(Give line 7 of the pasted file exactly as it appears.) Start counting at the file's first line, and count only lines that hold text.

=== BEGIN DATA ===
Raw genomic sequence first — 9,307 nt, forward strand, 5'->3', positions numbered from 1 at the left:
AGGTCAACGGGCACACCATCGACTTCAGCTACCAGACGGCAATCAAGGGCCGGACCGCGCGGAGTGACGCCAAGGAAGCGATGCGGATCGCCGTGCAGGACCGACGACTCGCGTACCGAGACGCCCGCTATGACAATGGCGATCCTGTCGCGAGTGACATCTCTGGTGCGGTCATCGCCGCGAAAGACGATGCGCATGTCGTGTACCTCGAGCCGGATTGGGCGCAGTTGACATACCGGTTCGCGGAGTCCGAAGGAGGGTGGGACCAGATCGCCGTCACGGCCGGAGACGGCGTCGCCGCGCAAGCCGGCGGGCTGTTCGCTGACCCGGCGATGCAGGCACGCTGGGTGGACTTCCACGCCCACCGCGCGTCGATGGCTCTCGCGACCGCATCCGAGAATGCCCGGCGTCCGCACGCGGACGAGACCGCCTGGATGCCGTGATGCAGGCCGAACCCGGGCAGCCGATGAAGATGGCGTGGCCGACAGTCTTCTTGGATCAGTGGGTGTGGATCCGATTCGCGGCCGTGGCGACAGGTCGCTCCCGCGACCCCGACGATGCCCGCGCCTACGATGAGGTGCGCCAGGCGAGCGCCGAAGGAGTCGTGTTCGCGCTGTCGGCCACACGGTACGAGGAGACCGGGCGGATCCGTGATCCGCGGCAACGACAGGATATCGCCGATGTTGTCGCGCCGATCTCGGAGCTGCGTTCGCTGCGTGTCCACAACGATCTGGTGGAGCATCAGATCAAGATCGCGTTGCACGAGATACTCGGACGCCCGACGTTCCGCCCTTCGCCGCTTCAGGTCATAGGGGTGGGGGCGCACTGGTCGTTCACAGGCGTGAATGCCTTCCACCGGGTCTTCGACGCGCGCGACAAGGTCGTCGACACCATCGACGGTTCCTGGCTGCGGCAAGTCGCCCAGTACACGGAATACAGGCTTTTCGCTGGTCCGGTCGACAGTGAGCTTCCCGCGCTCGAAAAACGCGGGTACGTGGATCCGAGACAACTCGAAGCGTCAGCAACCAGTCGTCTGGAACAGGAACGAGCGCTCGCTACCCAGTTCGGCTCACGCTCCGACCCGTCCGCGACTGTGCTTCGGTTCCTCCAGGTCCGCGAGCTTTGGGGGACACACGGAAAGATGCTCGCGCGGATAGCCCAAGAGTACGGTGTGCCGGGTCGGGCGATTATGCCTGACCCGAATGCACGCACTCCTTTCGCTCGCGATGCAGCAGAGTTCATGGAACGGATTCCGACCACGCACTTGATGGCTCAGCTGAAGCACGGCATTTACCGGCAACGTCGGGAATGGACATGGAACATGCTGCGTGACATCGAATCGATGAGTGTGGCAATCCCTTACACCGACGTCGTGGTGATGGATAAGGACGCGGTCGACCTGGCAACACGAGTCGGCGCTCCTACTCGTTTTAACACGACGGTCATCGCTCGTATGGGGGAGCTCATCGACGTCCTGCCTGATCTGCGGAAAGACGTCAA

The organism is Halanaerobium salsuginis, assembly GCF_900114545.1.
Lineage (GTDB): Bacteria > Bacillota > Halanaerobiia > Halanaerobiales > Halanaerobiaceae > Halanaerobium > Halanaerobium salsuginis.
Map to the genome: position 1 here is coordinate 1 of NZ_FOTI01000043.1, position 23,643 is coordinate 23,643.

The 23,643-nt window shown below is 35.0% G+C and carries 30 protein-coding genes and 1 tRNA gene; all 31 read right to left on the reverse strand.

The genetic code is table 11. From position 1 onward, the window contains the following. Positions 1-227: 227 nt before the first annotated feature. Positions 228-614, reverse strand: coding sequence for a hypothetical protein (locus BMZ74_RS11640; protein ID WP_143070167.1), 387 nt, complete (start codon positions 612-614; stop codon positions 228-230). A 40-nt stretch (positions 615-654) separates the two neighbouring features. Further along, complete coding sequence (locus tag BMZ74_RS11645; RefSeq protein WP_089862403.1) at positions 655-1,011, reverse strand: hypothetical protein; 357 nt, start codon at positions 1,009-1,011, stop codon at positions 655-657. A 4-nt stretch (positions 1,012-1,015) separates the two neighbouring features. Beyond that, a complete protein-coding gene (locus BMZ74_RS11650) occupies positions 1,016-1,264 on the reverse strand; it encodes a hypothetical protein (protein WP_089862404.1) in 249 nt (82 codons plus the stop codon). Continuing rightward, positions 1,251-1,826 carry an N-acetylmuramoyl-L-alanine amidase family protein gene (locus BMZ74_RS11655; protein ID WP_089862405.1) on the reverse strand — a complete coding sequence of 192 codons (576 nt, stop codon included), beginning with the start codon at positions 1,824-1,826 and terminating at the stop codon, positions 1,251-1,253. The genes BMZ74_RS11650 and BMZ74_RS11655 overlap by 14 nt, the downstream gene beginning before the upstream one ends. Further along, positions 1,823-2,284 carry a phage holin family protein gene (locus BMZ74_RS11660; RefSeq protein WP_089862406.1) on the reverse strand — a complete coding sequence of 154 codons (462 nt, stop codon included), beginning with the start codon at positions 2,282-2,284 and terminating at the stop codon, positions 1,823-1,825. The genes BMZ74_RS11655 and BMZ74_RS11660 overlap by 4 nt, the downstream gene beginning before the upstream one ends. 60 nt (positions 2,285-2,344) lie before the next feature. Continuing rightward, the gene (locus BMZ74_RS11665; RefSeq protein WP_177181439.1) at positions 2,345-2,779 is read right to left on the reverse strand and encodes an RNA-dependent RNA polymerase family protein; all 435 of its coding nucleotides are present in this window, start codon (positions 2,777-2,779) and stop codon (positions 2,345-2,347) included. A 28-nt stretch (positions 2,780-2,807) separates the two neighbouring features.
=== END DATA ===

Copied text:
The genetic code is table 11. From position 1 onward, the window contains the following. Positions 1-227: 227 nt before the first annotated feature. Positions 228-614, reverse strand: coding sequence for a hypothetical protein (locus BMZ74_RS11640; protein ID WP_143070167.1), 387 nt, complete (start codon positions 612-614; stop codon positions 228-230). A 40-nt stretch (positions 615-654) separates the two neighbouring features. Further along, complete coding sequence (locus tag BMZ74_RS11645; RefSeq protein WP_089862403.1) at positions 655-1,011, reverse strand: hypothetical protein; 357 nt, start codon at positions 1,009-1,011, stop codon at positions 655-657. A 4-nt stretch (positions 1,012-1,015) separates the two neighbouring features. Beyond that, a complete protein-coding gene (locus BMZ74_RS11650) occupies positions 1,016-1,264 on the reverse strand; it encodes a hypothetical protein (protein WP_089862404.1) in 249 nt (82 codons plus the stop codon). Continuing rightward, positions 1,251-1,826 carry an N-acetylmuramoyl-L-alanine amidase family protein gene (locus BMZ74_RS11655; protein ID WP_089862405.1) on the reverse strand — a complete coding sequence of 192 codons (576 nt, stop codon included), beginning with the start codon at positions 1,824-1,826 and terminating at the stop codon, positions 1,251-1,253. The genes BMZ74_RS11650 and BMZ74_RS11655 overlap by 14 nt, the downstream gene beginning before the upstream one ends. Further along, positions 1,823-2,284 carry a phage holin family protein gene (locus BMZ74_RS11660; RefSeq protein WP_089862406.1) on the reverse strand — a complete coding sequence of 154 codons (462 nt, stop codon included), beginning with the start codon at positions 2,282-2,284 and terminating at the stop codon, positions 1,823-1,825. The genes BMZ74_RS11655 and BMZ74_RS11660 overlap by 4 nt, the downstream gene beginning before the upstream one ends. 60 nt (positions 2,285-2,344) lie before the next feature. Continuing rightward, the gene (locus BMZ74_RS11665; RefSeq protein WP_177181439.1) at positions 2,345-2,779 is read right to left on the reverse strand and encodes an RNA-dependent RNA polymerase family protein; all 435 of its coding nucleotides are present in this window, start codon (positions 2,777-2,779) and stop codon (positions 2,345-2,347) included. A 28-nt stretch (positions 2,780-2,807) separates the two neighbouring features.